Gates lambasts “outdated and inefficient” UN agencies
ROME -- Bill Gates, speaking at the UN International Fund for Agricultural Development (IFAD) Governing Council, has criticised IFAD and other international food aid organisations for "not doing as much as they should have to fight hunger and poverty” in recent years and called for large-scale reform.
“The world’s agriculture and food system is now outdated and inefficient. Countries, food agencies and donors aren’t working together in a focused and coordinated way,” he said.
The American philanthropist and entrepreneur looked towards the future, however, saying that now, while the world’s attention is caught with the African Union and the G20 focussing on agricultural development, “today we have the opportunity and the obligation to imagine a different future.”
Just before Mr Gates took to the stage at IFAD’s Rome headquarters, the Bill and Melinda Gates Foundation, the charity founded by him and his wife, signed a partnership agreement with IFAD. Mr Gates said that he is now “looking forward to seeing what we can accomplish when we work hand-in-hand with (IFAD) President (Kanayo) Nwanze, Kevin Cleaver, and their colleagues.”
He also welcomed the income of new UN agency leaders Graziano Da Silva of FAO and soon to be chief of WFP, Ertharin Cousin, saying that they “represent an exciting new generation of leaders with the ambition to revitalize the international agricultural system.”
He called for a better system of monitoring the performance of individual sectors, a set of “public scorecards.”
“As it stands, we don’t really know what’s working and what isn’t. Consequently, we can’t separate the policies and strategies that work from those that don’t—and leaders who consistently get bad results also consistently remain in their posts,” he said. Public scorecards would allow for better organisation of the system and enhance accountability of each part of the system.
Mr Gates also demanded better coordination between the Rome-based UN Agencies, saying that currently WFP takes leadership of nearly every part of the programme, “but in an ideal world, you would collaborate to make a whole that is greater than the sum of its parts… there are real efficiencies to be gained by spelling out a clearer division of labour among the three agencies.”
Mr Gates encouraged use of new technologies and innovative practices. “From genomic science to information technology, new discoveries are making it possible for us to solve old problems. A huge part of the job we share is bringing today’s breakthrough agricultural science and technology to poor farmers.”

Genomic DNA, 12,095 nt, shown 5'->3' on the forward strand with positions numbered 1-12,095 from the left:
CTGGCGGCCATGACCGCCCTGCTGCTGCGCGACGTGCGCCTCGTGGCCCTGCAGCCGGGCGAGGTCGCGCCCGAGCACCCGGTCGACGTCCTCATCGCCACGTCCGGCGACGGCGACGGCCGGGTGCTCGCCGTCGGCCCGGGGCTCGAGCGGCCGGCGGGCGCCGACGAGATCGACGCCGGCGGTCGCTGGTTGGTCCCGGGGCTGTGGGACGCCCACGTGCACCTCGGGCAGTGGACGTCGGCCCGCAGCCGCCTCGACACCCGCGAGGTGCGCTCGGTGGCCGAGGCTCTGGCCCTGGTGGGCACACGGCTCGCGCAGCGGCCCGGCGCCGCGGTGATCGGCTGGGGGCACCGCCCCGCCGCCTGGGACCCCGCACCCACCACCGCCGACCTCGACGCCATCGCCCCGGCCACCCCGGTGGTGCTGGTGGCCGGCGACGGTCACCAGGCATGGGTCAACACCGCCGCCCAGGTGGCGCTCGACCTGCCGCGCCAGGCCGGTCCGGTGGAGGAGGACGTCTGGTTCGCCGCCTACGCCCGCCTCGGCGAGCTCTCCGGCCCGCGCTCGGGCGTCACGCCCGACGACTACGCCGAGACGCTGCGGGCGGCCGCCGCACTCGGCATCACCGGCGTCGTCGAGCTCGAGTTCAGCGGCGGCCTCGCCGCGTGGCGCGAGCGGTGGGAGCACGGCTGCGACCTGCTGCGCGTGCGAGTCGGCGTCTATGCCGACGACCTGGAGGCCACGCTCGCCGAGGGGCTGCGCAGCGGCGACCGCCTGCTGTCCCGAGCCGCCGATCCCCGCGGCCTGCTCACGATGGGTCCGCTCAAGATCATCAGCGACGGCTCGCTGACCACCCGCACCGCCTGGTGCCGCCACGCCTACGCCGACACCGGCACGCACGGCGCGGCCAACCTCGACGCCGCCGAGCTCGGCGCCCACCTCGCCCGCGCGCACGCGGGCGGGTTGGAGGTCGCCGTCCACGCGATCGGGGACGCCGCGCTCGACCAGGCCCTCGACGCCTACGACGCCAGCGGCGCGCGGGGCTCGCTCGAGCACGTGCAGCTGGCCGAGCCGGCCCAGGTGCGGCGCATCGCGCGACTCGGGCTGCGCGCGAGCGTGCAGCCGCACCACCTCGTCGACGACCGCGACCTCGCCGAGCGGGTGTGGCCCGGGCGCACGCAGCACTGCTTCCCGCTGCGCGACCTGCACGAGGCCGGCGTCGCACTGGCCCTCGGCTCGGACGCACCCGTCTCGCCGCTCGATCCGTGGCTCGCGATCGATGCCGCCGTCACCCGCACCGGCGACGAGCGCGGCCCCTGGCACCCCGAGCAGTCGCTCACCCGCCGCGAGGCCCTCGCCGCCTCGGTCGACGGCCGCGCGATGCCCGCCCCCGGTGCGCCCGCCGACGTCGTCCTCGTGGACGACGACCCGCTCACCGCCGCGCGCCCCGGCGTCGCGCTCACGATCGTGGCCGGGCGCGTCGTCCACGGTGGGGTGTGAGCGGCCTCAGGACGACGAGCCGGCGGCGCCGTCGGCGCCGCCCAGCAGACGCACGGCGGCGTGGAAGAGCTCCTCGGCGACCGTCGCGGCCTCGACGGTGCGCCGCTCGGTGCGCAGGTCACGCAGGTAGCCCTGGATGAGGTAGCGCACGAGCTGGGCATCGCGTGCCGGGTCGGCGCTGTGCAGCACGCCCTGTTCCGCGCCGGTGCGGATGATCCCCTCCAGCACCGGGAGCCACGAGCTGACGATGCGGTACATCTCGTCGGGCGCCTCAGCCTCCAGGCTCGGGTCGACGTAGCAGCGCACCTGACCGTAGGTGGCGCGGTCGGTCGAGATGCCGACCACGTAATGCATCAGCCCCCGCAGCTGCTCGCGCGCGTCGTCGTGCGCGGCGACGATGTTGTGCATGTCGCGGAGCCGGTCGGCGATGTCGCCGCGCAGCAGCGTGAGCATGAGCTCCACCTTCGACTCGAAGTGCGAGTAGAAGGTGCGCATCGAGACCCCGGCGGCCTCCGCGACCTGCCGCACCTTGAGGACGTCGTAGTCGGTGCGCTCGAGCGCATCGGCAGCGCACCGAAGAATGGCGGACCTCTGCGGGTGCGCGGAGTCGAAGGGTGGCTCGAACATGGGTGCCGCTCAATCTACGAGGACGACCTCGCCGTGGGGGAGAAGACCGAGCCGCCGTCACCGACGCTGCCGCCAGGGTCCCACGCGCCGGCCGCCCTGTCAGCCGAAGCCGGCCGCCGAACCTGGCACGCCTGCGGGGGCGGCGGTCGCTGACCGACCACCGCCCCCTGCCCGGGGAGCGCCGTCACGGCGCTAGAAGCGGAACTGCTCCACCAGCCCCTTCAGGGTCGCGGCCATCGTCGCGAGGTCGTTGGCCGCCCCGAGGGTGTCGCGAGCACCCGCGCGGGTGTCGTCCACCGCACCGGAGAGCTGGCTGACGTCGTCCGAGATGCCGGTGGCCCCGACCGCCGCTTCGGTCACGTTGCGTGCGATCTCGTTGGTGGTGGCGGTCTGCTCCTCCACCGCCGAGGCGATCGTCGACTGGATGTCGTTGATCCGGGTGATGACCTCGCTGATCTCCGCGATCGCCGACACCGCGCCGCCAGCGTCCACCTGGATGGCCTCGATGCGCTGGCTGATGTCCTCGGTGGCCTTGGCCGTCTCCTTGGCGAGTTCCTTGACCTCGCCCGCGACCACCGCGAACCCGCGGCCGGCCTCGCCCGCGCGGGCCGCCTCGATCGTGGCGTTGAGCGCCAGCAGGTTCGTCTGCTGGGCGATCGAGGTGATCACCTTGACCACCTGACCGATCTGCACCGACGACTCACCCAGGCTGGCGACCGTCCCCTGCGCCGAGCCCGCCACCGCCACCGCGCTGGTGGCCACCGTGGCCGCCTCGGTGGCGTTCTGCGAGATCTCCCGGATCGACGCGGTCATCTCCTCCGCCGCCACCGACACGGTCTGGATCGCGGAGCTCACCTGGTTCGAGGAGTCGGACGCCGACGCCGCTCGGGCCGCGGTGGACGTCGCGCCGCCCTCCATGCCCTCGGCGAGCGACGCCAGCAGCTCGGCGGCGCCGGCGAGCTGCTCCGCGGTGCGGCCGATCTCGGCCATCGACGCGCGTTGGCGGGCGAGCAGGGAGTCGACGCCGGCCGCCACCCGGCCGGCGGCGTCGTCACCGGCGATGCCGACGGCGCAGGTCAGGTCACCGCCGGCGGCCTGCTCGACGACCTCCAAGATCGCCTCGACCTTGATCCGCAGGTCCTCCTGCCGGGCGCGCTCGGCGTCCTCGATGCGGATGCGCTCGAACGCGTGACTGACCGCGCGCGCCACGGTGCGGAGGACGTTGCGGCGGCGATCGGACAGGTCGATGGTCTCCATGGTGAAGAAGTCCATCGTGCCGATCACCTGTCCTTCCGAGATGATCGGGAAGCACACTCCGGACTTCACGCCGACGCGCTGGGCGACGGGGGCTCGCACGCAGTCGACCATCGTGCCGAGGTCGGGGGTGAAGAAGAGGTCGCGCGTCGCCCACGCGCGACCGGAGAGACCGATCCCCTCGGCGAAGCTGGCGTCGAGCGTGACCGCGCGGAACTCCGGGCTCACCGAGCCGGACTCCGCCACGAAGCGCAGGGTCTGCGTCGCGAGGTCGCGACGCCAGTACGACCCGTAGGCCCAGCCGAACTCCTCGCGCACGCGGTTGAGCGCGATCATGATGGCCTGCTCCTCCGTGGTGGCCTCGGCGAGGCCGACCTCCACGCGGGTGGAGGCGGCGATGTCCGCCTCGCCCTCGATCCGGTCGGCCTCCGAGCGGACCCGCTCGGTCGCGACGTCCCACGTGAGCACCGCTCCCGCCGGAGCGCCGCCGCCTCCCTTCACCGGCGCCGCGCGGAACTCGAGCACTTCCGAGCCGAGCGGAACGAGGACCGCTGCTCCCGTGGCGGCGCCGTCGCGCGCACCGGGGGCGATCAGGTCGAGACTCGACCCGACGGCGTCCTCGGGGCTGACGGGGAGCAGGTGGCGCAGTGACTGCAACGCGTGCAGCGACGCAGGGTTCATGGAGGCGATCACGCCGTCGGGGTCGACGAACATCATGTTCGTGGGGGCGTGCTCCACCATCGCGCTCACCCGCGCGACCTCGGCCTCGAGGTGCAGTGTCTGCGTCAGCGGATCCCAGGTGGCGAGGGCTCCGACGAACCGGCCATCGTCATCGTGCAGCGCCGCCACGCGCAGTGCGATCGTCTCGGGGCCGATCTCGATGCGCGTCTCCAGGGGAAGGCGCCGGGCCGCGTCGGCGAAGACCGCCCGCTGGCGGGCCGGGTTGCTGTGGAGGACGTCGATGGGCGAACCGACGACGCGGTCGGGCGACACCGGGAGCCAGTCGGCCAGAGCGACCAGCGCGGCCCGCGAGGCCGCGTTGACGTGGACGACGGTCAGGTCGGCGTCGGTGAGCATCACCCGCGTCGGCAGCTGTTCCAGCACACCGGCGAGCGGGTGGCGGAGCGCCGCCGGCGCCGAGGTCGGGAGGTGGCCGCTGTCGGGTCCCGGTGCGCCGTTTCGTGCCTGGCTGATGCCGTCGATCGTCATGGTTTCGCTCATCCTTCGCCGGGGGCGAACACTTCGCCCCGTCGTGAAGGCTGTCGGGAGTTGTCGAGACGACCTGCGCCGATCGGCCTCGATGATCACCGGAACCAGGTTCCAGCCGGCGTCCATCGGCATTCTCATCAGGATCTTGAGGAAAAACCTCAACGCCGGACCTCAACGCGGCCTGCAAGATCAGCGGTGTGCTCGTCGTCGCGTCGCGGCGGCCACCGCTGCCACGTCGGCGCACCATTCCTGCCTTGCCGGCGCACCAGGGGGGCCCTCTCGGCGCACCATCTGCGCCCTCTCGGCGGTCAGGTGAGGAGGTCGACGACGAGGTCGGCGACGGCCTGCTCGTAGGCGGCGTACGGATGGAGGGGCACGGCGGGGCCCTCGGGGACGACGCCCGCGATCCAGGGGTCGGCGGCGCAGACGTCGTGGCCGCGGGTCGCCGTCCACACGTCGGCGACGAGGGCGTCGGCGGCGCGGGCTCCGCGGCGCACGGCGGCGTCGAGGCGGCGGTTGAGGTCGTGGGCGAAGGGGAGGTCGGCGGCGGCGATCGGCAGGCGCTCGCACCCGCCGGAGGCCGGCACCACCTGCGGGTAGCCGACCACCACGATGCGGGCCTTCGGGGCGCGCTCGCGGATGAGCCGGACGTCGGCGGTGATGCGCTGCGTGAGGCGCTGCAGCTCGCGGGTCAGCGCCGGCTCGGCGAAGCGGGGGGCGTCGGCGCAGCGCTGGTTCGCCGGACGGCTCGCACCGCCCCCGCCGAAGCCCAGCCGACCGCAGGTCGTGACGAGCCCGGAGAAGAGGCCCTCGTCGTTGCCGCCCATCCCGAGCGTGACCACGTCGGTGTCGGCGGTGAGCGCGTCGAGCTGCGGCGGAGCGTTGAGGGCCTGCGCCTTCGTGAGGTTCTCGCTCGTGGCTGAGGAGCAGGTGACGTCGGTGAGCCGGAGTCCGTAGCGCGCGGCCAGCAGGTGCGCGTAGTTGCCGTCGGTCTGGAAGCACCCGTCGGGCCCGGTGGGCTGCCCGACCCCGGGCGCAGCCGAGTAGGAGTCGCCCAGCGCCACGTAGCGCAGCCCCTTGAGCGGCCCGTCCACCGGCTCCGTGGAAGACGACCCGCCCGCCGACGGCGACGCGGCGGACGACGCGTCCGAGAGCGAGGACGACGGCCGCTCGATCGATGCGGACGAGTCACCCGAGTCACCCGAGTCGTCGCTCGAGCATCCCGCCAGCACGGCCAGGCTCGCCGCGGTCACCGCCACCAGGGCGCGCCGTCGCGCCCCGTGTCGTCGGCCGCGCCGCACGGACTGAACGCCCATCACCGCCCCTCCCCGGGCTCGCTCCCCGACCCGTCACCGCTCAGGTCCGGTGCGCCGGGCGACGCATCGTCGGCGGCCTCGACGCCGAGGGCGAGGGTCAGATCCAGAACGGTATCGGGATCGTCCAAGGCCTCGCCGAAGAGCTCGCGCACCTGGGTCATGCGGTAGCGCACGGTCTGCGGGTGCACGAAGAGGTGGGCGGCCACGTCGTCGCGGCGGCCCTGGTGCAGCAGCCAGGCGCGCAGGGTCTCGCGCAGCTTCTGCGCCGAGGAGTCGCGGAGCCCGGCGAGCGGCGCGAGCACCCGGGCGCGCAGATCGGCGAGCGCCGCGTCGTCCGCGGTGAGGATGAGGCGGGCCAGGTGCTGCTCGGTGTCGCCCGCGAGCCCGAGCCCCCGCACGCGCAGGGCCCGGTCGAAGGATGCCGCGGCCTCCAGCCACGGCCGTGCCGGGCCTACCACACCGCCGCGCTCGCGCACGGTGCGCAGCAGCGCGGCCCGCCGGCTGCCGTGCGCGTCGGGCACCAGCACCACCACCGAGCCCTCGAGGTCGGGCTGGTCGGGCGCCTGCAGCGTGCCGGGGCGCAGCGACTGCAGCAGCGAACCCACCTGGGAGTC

Crop breeding, training techniques, yield prediction, weather forecasts, all have seen significant technological developments that can help poor rural farmers in real terms. He warned that if the international community can’t find a way to channel the digital revolution “they’ll fall generations further behind.”
Mr Nwanze said that he was thankful for Mr Gates’ “thought provoking, fresh perspective,” and announced that the Fund would indeed pursue closer cooperation with its sister agencies FAO and WFP.
A panel of agricultural experts took the floor after Mr Gates’ presentation, and discussed how to implement strategies and policies for the support of smallholder farmers, for as Akinwunmi Ayo Adesina, Nigerian Minister of Agriculture observed “we can talk all we want, but farmers do not eat words.”
The Minister for Food, Agriculture and Livestock for the Republic of Turkey spoke of the experience of his own country, which has tripled food production in recent years. Mehmet Mehdi Eker said that one important system introduced in Turkey was that of the government financing the employment of thousands of vets and agricultural engineers to live with small rural villages and provide advice on vaccines, faring methods etc. and for the smallholder population. By the end of this year, there will be 10,000 of these professionals dispensing valuable information to the entire smallholder population of Turkey.
As the theme of the Council was double barrelled to focus also on climate change, the Ministers also spoke of the need to adapt practices as global warming progresses. Better weather stations to allow farmers to plan the sequence of crop planting and a crop insurance system were advocated by Adesina.
One strong message that came out of the Council was the imperative importance of supporting smallholder farmers, Adesina stated that smallholder farmers make up 80 percent of the farming population in Nigeria, and Nemesia Achacollo Tola, Bolivian Minister of Rural Development and Land, said that in Bolivia, production is performed “to the tune of 85 per cent by smallholders.”
Mr Nwanze said that “there is only one way to ensure sustainable development, and that is to focus on small farmers who live in developing countries.”